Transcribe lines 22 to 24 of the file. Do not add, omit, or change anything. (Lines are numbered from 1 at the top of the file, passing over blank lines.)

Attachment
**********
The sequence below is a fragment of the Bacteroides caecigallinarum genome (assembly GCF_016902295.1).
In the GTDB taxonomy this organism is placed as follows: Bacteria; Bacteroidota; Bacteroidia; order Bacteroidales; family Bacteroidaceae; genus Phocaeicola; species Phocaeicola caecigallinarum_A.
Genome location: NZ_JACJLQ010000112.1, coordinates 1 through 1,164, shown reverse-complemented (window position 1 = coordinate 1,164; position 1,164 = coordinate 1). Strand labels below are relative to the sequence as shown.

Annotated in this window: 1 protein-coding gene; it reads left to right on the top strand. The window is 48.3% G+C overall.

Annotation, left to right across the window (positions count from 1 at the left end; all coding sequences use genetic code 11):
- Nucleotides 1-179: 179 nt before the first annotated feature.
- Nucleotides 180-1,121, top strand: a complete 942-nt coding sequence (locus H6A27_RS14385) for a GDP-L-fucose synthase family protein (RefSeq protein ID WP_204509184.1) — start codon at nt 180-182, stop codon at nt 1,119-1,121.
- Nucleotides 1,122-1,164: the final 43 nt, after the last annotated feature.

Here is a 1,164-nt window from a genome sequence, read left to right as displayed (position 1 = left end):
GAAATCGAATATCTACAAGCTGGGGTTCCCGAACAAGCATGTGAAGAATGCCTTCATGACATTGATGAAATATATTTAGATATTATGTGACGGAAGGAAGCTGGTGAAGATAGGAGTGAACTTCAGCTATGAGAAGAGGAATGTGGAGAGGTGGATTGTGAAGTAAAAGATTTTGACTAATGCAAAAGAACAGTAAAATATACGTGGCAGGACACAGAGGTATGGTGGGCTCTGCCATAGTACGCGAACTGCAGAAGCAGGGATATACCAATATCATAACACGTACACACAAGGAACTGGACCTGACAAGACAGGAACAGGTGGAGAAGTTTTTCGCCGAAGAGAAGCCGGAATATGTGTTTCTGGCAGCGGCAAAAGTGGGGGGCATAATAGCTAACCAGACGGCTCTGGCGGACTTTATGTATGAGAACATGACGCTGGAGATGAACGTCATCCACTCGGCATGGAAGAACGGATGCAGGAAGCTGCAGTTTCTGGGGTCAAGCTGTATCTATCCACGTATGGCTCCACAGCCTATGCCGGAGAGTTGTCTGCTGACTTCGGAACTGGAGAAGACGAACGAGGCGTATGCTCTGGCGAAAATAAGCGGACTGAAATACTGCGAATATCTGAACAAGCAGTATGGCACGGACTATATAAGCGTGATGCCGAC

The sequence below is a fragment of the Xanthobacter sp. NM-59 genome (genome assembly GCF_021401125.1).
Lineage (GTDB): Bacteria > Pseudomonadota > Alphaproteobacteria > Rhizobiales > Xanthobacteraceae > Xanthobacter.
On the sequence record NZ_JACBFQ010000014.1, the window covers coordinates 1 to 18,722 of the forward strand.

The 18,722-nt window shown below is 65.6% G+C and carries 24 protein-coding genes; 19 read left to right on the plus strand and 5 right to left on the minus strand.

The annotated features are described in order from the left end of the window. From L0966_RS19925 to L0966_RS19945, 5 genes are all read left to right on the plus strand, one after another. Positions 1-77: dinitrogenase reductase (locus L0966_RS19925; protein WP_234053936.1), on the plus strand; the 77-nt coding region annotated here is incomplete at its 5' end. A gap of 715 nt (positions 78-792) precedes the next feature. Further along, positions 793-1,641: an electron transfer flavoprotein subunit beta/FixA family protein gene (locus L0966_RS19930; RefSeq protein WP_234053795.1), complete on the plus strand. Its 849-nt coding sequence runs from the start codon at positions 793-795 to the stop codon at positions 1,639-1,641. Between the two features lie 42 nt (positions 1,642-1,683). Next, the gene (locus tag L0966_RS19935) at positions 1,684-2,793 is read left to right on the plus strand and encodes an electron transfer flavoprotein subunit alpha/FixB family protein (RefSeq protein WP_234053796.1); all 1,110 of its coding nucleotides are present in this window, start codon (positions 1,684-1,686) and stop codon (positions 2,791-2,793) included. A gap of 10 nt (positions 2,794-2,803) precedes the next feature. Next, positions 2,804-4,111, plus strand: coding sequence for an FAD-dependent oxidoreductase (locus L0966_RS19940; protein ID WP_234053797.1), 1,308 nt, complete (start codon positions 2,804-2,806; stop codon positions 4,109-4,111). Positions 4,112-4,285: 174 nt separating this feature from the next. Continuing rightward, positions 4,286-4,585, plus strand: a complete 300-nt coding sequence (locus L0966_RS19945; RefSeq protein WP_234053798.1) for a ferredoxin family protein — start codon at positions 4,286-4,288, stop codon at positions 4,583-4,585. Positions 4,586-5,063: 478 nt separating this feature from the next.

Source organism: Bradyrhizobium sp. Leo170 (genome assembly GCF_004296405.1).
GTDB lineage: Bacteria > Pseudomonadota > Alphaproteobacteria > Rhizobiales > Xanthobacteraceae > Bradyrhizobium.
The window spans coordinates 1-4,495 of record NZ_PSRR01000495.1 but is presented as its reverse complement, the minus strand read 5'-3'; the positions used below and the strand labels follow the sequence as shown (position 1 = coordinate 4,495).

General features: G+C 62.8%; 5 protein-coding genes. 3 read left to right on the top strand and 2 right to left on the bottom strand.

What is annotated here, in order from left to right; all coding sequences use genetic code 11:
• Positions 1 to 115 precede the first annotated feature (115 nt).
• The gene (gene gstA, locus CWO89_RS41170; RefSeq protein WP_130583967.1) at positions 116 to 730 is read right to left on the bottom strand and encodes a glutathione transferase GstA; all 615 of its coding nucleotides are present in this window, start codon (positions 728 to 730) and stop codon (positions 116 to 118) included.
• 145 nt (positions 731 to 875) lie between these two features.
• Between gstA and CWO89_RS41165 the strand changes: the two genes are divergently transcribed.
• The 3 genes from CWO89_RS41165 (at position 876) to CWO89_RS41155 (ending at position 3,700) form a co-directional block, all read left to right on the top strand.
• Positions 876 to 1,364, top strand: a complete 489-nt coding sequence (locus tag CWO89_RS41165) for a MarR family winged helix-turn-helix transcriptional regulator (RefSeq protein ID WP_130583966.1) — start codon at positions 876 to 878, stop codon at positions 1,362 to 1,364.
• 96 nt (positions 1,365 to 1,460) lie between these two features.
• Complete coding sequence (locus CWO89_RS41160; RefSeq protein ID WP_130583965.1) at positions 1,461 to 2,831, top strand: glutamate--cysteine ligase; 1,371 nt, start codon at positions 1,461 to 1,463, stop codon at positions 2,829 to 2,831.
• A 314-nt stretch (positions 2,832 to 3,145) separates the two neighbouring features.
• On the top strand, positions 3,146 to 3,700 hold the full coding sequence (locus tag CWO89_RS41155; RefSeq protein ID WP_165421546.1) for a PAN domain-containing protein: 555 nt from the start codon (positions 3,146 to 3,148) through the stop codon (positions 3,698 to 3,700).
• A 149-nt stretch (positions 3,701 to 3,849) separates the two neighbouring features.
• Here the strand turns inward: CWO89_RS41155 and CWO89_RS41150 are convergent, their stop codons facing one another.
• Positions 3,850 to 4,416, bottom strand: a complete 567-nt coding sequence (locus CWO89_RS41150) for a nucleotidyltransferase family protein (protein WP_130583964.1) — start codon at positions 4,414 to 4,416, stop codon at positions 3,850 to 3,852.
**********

• The gene (gene gstA, locus CWO89_RS41170; RefSeq protein WP_130583967.1) at positions 116 to 730 is read right to left on the bottom strand and encodes a glutathione transferase GstA; all 615 of its coding nucleotides are present in this window, start codon (positions 728 to 730) and stop codon (positions 116 to 118) included.
• 145 nt (positions 731 to 875) lie between these two features.
• Between gstA and CWO89_RS41165 the strand changes: the two genes are divergently transcribed.